â€œIt was a bad time for the Empire” â€” Diagoro, â€œLone Wolf & Cubâ€
On Sunday, Bob Sheppard, the voice of the Yankees for over 50 years, passed away at the age of 99. I remember reading the statement which was attributed to George Steinbrenner and thinking ‘man he didnâ€™t say all that heâ€™s sick.’
Yesterday morning, The Boss passed away after suffering what is being called a massive heart attack.
I saw Steinbrenner at the stadium on opening day â€” on the Jumbotron of course â€” bundled up and looking sickly. A shadow of the brash, get-it-done owner I’d grown up watching rant and rave on the news. I thought the same thing when they won the World Series and the cameras showed him.
This was a shadow of the man who hired and fired Billy Martin five times, called Hideki Irabu a “Fat toad,” traveled to woo Reggie Jackson to the Yankees in person and provided fodder for many a Seinfeld episode just about every time he spoke publicly.
After redefining New York Sports, Steinbrenner succumbed to the things every man does, age, sickness, and the frailty of just being human but what he did with his time was extraordinary.
After being turned down in his bid to purchase his hometown team, the Cleveland Indians (I swear that city STAYS losing), Steinbrenner bought the New York Yankees in 1973 from CBS. The once proud team was on the downturn and few thought a guy who had been in the shipping business could turn it around. In his thirty-seven years of ownership, the Yankees won seven titles-an average of one every five years.
While there were many rough spots â€”the Bronx Zoo, the 80s, the early 90sâ€” one could never say that Steinbrenner didnâ€™t want to win and didnâ€™t do as much as humanly possible to make sure his team grabbed victory. He revolutionized how free agents were acquired, spearheaded initiatives that would change the course of sports marketing and broadcasting and along the way turned a $8.7 million dollar investment into the no. 4 sports franchise on the planet. Not bad for someone who sometimes seemed like the devil incarnate.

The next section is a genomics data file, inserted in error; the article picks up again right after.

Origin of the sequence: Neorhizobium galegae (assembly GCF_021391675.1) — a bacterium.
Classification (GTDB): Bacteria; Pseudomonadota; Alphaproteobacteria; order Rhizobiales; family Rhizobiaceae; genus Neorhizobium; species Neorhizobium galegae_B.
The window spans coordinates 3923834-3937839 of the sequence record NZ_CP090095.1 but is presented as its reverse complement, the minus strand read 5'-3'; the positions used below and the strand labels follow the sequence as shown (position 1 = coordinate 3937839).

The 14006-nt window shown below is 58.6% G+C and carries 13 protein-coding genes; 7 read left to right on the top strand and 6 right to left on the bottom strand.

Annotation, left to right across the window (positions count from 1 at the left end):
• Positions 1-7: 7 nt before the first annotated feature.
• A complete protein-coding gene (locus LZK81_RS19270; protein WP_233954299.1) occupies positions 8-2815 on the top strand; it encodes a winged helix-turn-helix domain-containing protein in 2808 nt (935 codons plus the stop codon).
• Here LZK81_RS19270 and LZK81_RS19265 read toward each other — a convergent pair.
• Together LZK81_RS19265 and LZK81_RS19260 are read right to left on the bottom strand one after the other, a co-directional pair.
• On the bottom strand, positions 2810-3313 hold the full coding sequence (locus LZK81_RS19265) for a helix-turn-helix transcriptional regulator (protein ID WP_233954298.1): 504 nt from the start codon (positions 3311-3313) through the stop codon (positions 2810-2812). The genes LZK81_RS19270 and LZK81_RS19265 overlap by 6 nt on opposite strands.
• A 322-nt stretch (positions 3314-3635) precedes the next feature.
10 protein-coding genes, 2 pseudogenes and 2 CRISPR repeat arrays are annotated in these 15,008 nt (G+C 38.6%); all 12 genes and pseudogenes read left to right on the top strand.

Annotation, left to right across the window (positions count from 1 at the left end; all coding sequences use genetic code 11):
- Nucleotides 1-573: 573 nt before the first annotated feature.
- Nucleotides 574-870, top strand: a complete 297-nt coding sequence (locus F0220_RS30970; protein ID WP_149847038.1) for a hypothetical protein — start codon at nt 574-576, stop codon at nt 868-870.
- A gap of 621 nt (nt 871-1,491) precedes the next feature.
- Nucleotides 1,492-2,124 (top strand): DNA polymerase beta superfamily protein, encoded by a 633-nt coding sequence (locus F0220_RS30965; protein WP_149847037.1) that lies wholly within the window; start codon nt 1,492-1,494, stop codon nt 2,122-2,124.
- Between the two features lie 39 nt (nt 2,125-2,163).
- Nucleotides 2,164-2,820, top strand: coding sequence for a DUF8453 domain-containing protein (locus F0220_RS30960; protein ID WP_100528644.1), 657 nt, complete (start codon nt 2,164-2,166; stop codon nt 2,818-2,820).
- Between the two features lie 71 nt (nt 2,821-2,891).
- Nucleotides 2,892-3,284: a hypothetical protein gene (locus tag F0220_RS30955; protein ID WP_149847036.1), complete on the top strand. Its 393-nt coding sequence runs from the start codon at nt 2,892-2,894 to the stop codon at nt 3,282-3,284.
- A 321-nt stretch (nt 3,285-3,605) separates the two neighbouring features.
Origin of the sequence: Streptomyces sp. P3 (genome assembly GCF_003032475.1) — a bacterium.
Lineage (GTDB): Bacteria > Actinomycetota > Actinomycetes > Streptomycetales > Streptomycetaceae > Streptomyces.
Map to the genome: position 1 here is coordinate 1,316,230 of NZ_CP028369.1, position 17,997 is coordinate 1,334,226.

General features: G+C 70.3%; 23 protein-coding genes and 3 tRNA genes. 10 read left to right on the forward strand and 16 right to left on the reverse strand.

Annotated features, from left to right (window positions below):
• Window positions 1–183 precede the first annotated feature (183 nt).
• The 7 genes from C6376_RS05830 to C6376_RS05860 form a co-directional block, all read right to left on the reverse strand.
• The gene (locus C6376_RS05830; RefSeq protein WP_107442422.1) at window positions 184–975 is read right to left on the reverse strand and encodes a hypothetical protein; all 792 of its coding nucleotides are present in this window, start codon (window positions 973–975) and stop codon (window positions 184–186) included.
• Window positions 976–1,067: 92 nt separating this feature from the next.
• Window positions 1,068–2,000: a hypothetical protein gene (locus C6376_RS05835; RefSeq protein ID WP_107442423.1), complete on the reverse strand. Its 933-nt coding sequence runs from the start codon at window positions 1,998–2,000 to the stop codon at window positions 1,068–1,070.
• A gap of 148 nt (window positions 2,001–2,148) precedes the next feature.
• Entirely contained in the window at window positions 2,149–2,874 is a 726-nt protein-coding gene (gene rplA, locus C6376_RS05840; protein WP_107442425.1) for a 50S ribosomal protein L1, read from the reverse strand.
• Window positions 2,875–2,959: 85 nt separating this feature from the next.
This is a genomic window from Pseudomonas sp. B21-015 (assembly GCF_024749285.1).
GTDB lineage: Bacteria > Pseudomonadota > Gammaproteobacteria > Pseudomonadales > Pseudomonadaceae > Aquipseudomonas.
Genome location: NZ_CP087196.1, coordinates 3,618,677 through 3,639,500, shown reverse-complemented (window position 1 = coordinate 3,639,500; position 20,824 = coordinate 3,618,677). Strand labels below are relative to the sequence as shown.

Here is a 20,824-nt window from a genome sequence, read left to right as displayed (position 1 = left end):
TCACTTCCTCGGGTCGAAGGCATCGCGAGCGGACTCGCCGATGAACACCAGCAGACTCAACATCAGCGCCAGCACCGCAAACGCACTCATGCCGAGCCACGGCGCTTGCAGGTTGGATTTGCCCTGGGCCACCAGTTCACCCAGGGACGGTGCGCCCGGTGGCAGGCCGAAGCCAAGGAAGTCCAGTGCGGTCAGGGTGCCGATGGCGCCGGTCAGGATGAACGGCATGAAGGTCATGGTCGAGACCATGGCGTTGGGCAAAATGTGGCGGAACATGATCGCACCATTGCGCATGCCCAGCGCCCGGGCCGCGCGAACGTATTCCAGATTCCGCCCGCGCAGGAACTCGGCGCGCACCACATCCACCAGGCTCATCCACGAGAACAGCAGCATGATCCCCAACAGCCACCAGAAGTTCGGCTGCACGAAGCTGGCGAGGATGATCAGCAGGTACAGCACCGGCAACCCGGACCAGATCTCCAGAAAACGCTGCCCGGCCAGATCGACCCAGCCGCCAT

As for Bob Sheppard, I first learned about him as a 6-year-old kid on my first trip to Yankee Stadium. I remember hearing the most booming voice ever announcing that we should all stand for the â€œPledge of Allegiance.â€ I thought God was talking to us (I was six! Sue me!!) and ran around imitating that voice pretty much up until now.
All weekend as people have shared their thoughts on Sheppard’s passing, there was one prevailing sentiment. You hadnâ€™t made it in the big leagues until he said your name as you came up to bat.
I totally agree with this and as a Yankee fan it has saddened me over the past couple of years not to hear his voice booming at the All Star Game in ’08, or at the new stadium, or when they won the World Series last year. Sheppard retired in 2007 and the stadium hasnâ€™t sounded right since. Luckily, we have Derek Jeter who never stopped using Sheppard to announce his name and says he will do so until the end of his career. Donâ€™t ever lose that file. For many, that will be their only chance to hear the voice many of us grew up on.
Rest in peace gents.
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